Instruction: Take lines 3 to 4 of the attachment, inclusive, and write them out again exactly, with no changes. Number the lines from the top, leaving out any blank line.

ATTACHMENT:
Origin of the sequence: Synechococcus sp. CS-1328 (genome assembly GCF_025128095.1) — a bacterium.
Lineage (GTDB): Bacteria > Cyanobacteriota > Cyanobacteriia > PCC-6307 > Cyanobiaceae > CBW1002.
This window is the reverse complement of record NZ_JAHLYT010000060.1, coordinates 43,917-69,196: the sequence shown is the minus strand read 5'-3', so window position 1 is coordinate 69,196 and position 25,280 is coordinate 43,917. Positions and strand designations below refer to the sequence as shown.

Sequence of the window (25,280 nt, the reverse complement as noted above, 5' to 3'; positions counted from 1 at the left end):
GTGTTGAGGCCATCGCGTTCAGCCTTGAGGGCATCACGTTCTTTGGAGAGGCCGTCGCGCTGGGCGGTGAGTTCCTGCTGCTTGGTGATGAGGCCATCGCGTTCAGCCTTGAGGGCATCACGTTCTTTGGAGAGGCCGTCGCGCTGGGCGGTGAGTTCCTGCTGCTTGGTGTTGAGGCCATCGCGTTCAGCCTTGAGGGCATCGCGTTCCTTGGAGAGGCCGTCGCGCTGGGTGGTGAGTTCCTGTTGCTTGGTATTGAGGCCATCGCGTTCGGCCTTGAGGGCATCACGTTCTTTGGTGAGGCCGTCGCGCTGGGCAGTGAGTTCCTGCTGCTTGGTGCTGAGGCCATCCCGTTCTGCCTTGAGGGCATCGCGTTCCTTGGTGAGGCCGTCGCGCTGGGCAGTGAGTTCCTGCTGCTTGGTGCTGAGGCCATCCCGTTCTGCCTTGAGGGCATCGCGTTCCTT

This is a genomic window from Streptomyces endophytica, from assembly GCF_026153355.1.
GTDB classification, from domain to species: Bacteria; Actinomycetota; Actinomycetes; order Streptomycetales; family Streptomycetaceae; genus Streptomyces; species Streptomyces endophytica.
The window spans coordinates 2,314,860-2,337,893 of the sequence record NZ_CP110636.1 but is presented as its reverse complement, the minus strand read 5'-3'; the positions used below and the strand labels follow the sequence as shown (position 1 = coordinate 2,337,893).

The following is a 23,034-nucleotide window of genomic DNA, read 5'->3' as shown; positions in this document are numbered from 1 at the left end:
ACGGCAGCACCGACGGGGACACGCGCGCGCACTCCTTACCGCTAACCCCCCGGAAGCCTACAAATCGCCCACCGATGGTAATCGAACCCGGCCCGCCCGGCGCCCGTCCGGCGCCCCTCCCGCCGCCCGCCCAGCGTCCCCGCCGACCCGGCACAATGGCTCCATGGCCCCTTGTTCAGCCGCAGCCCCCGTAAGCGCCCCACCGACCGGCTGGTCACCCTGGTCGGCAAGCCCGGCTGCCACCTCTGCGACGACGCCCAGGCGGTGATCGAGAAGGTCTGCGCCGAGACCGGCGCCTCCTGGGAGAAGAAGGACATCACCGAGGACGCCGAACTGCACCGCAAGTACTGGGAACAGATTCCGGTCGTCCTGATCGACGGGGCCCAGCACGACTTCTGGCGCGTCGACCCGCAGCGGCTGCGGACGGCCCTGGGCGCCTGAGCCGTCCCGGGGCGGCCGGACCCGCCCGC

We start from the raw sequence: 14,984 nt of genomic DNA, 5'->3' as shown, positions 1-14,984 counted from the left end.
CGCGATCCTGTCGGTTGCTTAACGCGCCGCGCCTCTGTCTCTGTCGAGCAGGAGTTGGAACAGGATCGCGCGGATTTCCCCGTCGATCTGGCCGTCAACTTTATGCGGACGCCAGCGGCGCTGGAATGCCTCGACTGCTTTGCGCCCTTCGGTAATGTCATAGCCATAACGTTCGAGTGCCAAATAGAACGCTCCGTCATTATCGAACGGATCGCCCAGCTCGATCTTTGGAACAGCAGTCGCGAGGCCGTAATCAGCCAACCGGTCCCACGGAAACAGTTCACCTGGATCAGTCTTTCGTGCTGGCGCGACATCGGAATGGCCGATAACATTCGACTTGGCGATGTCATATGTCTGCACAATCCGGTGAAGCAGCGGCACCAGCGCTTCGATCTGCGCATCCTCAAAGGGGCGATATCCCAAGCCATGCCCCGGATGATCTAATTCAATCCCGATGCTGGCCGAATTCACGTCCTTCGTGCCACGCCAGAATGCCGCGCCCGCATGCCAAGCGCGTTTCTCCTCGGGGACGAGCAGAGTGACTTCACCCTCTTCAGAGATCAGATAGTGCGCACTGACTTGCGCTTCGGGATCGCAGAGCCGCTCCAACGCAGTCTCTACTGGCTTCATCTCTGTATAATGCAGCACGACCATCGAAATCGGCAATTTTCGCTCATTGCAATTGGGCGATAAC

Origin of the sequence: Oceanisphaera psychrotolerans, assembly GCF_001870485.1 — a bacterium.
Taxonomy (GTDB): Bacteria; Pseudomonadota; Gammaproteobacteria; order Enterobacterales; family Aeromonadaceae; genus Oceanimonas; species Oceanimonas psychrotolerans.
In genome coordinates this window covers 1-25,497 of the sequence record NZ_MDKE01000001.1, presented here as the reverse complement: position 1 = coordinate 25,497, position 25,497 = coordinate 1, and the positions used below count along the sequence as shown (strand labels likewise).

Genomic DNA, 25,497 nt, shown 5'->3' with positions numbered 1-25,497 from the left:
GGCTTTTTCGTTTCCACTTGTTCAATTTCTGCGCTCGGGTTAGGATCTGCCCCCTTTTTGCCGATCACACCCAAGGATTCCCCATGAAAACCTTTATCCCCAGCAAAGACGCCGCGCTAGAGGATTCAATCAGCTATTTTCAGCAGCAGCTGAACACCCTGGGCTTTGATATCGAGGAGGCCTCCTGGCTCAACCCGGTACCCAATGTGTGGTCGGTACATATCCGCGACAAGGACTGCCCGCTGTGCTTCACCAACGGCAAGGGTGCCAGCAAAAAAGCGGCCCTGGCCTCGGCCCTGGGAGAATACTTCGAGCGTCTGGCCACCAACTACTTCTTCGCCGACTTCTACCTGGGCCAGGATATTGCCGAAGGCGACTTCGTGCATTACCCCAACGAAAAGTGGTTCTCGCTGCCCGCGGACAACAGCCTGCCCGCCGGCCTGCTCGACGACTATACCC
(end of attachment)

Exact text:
This window is the reverse complement of record NZ_JAHLYT010000060.1, coordinates 43,917-69,196: the sequence shown is the minus strand read 5'-3', so window position 1 is coordinate 69,196 and position 25,280 is coordinate 43,917. Positions and strand designations below refer to the sequence as shown.

Sequence of the window (25,280 nt, the reverse complement as noted above, 5' to 3'; positions counted from 1 at the left end):